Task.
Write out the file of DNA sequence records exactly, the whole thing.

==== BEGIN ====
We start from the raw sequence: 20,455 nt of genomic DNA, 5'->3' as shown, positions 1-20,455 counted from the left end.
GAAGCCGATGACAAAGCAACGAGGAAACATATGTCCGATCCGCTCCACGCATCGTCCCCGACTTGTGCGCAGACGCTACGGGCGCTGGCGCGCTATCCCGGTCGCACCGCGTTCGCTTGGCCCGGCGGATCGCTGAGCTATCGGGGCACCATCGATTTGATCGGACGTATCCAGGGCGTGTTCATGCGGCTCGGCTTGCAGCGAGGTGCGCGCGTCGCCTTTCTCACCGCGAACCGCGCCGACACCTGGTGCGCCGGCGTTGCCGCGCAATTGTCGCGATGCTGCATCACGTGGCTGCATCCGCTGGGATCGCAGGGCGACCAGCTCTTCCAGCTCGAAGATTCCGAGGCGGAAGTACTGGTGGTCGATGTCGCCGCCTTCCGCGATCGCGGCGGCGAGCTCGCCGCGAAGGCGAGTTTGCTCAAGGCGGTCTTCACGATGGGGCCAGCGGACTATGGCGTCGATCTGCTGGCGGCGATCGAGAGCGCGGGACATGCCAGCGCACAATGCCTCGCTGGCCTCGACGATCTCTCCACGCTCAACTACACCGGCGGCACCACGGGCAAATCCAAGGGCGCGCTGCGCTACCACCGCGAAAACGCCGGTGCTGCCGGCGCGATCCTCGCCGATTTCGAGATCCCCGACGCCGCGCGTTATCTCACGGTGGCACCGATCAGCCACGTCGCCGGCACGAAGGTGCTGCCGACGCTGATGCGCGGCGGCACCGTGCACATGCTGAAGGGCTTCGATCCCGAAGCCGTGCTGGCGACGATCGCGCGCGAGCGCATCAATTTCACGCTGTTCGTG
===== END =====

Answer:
We start from the raw sequence: 20,455 nt of genomic DNA, 5'->3' as shown, positions 1-20,455 counted from the left end.
GAAGCCGATGACAAAGCAACGAGGAAACATATGTCCGATCCGCTCCACGCATCGTCCCCGACTTGTGCGCAGACGCTACGGGCGCTGGCGCGCTATCCCGGTCGCACCGCGTTCGCTTGGCCCGGCGGATCGCTGAGCTATCGGGGCACCATCGATTTGATCGGACGTATCCAGGGCGTGTTCATGCGGCTCGGCTTGCAGCGAGGTGCGCGCGTCGCCTTTCTCACCGCGAACCGCGCCGACACCTGGTGCGCCGGCGTTGCCGCGCAATTGTCGCGATGCTGCATCACGTGGCTGCATCCGCTGGGATCGCAGGGCGACCAGCTCTTCCAGCTCGAAGATTCCGAGGCGGAAGTACTGGTGGTCGATGTCGCCGCCTTCCGCGATCGCGGCGGCGAGCTCGCCGCGAAGGCGAGTTTGCTCAAGGCGGTCTTCACGATGGGGCCAGCGGACTATGGCGTCGATCTGCTGGCGGCGATCGAGAGCGCGGGACATGCCAGCGCACAATGCCTCGCTGGCCTCGACGATCTCTCCACGCTCAACTACACCGGCGGCACCACGGGCAAATCCAAGGGCGCGCTGCGCTACCACCGCGAAAACGCCGGTGCTGCCGGCGCGATCCTCGCCGATTTCGAGATCCCCGACGCCGCGCGTTATCTCACGGTGGCACCGATCAGCCACGTCGCCGGCACGAAGGTGCTGCCGACGCTGATGCGCGGCGGCACCGTGCACATGCTGAAGGGCTTCGATCCCGAAGCCGTGCTGGCGACGATCGCGCGCGAGCGCATCAATTTCACGCTGTTCGTG